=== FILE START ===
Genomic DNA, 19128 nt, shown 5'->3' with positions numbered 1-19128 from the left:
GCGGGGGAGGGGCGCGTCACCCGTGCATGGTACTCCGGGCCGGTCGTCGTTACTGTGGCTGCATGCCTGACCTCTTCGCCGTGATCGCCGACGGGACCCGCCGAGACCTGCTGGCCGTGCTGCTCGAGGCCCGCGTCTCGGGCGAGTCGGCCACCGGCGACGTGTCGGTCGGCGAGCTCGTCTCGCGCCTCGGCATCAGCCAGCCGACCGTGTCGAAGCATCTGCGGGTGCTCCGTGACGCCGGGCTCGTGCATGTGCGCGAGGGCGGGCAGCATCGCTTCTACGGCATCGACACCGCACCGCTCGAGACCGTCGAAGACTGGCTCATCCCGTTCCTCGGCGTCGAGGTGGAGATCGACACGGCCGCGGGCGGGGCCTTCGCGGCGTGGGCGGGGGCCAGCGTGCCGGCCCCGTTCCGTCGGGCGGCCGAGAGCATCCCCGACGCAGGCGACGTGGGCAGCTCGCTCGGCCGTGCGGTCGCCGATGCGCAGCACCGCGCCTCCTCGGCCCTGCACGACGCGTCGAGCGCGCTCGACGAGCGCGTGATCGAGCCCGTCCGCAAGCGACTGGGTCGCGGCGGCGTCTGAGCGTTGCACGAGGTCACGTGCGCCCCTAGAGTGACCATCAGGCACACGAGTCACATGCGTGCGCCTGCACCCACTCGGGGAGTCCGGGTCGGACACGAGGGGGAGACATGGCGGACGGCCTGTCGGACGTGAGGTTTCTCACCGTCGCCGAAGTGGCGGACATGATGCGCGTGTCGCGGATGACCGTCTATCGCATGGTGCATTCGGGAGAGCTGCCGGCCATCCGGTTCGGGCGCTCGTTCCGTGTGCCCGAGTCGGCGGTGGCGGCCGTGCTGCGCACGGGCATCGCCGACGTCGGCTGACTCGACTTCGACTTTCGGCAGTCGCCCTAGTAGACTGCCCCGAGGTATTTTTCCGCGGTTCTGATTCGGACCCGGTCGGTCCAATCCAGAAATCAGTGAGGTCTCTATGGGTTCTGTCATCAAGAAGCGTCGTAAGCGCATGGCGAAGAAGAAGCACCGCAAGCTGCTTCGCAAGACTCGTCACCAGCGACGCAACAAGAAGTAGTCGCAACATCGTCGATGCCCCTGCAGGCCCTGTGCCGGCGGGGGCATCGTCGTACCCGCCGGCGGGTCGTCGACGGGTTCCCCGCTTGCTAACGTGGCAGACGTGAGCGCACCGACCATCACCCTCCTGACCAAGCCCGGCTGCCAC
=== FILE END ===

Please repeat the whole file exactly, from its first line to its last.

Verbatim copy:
Genomic DNA, 19128 nt, shown 5'->3' with positions numbered 1-19128 from the left:
GCGGGGGAGGGGCGCGTCACCCGTGCATGGTACTCCGGGCCGGTCGTCGTTACTGTGGCTGCATGCCTGACCTCTTCGCCGTGATCGCCGACGGGACCCGCCGAGACCTGCTGGCCGTGCTGCTCGAGGCCCGCGTCTCGGGCGAGTCGGCCACCGGCGACGTGTCGGTCGGCGAGCTCGTCTCGCGCCTCGGCATCAGCCAGCCGACCGTGTCGAAGCATCTGCGGGTGCTCCGTGACGCCGGGCTCGTGCATGTGCGCGAGGGCGGGCAGCATCGCTTCTACGGCATCGACACCGCACCGCTCGAGACCGTCGAAGACTGGCTCATCCCGTTCCTCGGCGTCGAGGTGGAGATCGACACGGCCGCGGGCGGGGCCTTCGCGGCGTGGGCGGGGGCCAGCGTGCCGGCCCCGTTCCGTCGGGCGGCCGAGAGCATCCCCGACGCAGGCGACGTGGGCAGCTCGCTCGGCCGTGCGGTCGCCGATGCGCAGCACCGCGCCTCCTCGGCCCTGCACGACGCGTCGAGCGCGCTCGACGAGCGCGTGATCGAGCCCGTCCGCAAGCGACTGGGTCGCGGCGGCGTCTGAGCGTTGCACGAGGTCACGTGCGCCCCTAGAGTGACCATCAGGCACACGAGTCACATGCGTGCGCCTGCACCCACTCGGGGAGTCCGGGTCGGACACGAGGGGGAGACATGGCGGACGGCCTGTCGGACGTGAGGTTTCTCACCGTCGCCGAAGTGGCGGACATGATGCGCGTGTCGCGGATGACCGTCTATCGCATGGTGCATTCGGGAGAGCTGCCGGCCATCCGGTTCGGGCGCTCGTTCCGTGTGCCCGAGTCGGCGGTGGCGGCCGTGCTGCGCACGGGCATCGCCGACGTCGGCTGACTCGACTTCGACTTTCGGCAGTCGCCCTAGTAGACTGCCCCGAGGTATTTTTCCGCGGTTCTGATTCGGACCCGGTCGGTCCAATCCAGAAATCAGTGAGGTCTCTATGGGTTCTGTCATCAAGAAGCGTCGTAAGCGCATGGCGAAGAAGAAGCACCGCAAGCTGCTTCGCAAGACTCGTCACCAGCGACGCAACAAGAAGTAGTCGCAACATCGTCGATGCCCCTGCAGGCCCTGTGCCGGCGGGGGCATCGTCGTACCCGCCGGCGGGTCGTCGACGGGTTCCCCGCTTGCTAACGTGGCAGACGTGAGCGCACCGACCATCACCCTCCTGACCAAGCCCGGCTGCCAC